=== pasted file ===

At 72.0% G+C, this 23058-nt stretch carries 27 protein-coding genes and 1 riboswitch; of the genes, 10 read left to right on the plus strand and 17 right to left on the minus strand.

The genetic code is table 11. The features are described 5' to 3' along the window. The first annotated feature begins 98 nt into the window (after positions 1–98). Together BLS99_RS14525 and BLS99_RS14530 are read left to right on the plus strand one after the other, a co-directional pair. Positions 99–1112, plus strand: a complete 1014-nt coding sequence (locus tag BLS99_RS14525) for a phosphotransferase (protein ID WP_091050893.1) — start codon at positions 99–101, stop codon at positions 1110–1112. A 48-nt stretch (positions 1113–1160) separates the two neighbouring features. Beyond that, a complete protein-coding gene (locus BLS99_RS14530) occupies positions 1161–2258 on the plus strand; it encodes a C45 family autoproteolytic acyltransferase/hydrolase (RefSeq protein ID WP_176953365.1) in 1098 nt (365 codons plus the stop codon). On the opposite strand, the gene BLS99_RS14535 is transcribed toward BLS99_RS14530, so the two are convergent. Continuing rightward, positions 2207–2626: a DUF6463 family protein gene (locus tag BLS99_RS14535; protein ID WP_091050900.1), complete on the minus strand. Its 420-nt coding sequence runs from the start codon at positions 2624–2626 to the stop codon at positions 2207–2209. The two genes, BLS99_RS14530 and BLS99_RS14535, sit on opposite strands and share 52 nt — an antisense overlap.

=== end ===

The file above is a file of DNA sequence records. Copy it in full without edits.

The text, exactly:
At 72.0% G+C, this 23058-nt stretch carries 27 protein-coding genes and 1 riboswitch; of the genes, 10 read left to right on the plus strand and 17 right to left on the minus strand.

The genetic code is table 11. The features are described 5' to 3' along the window. The first annotated feature begins 98 nt into the window (after positions 1–98). Together BLS99_RS14525 and BLS99_RS14530 are read left to right on the plus strand one after the other, a co-directional pair. Positions 99–1112, plus strand: a complete 1014-nt coding sequence (locus tag BLS99_RS14525) for a phosphotransferase (protein ID WP_091050893.1) — start codon at positions 99–101, stop codon at positions 1110–1112. A 48-nt stretch (positions 1113–1160) separates the two neighbouring features. Beyond that, a complete protein-coding gene (locus BLS99_RS14530) occupies positions 1161–2258 on the plus strand; it encodes a C45 family autoproteolytic acyltransferase/hydrolase (RefSeq protein ID WP_176953365.1) in 1098 nt (365 codons plus the stop codon). On the opposite strand, the gene BLS99_RS14535 is transcribed toward BLS99_RS14530, so the two are convergent. Continuing rightward, positions 2207–2626: a DUF6463 family protein gene (locus tag BLS99_RS14535; protein ID WP_091050900.1), complete on the minus strand. Its 420-nt coding sequence runs from the start codon at positions 2624–2626 to the stop codon at positions 2207–2209. The two genes, BLS99_RS14530 and BLS99_RS14535, sit on opposite strands and share 52 nt — an antisense overlap.